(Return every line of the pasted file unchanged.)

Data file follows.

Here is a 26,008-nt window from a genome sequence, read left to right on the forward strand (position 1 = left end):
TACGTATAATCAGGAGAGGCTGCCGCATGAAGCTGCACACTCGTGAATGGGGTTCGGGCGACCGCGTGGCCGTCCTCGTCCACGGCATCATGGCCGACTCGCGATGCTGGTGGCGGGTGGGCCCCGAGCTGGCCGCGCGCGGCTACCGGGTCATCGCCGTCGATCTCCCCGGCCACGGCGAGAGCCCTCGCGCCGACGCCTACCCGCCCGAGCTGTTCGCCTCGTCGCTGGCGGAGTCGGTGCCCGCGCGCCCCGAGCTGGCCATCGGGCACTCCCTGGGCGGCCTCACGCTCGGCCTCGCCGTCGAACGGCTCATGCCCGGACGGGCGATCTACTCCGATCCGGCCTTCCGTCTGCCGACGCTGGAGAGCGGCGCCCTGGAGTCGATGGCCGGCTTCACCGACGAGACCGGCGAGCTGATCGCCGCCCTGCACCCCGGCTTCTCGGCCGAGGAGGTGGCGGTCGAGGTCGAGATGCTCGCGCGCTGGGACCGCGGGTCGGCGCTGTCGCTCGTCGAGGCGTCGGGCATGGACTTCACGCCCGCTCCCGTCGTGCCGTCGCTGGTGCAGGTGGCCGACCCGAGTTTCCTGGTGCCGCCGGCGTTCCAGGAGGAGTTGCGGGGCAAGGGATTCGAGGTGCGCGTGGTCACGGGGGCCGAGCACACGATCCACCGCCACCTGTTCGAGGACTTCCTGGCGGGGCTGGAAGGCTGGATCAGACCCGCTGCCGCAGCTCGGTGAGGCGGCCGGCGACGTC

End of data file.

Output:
Here is a 26,008-nt window from a genome sequence, read left to right on the forward strand (position 1 = left end):
TACGTATAATCAGGAGAGGCTGCCGCATGAAGCTGCACACTCGTGAATGGGGTTCGGGCGACCGCGTGGCCGTCCTCGTCCACGGCATCATGGCCGACTCGCGATGCTGGTGGCGGGTGGGCCCCGAGCTGGCCGCGCGCGGCTACCGGGTCATCGCCGTCGATCTCCCCGGCCACGGCGAGAGCCCTCGCGCCGACGCCTACCCGCCCGAGCTGTTCGCCTCGTCGCTGGCGGAGTCGGTGCCCGCGCGCCCCGAGCTGGCCATCGGGCACTCCCTGGGCGGCCTCACGCTCGGCCTCGCCGTCGAACGGCTCATGCCCGGACGGGCGATCTACTCCGATCCGGCCTTCCGTCTGCCGACGCTGGAGAGCGGCGCCCTGGAGTCGATGGCCGGCTTCACCGACGAGACCGGCGAGCTGATCGCCGCCCTGCACCCCGGCTTCTCGGCCGAGGAGGTGGCGGTCGAGGTCGAGATGCTCGCGCGCTGGGACCGCGGGTCGGCGCTGTCGCTCGTCGAGGCGTCGGGCATGGACTTCACGCCCGCTCCCGTCGTGCCGTCGCTGGTGCAGGTGGCCGACCCGAGTTTCCTGGTGCCGCCGGCGTTCCAGGAGGAGTTGCGGGGCAAGGGATTCGAGGTGCGCGTGGTCACGGGGGCCGAGCACACGATCCACCGCCACCTGTTCGAGGACTTCCTGGCGGGGCTGGAAGGCTGGATCAGACCCGCTGCCGCAGCTCGGTGAGGCGGCCGGCGACGTC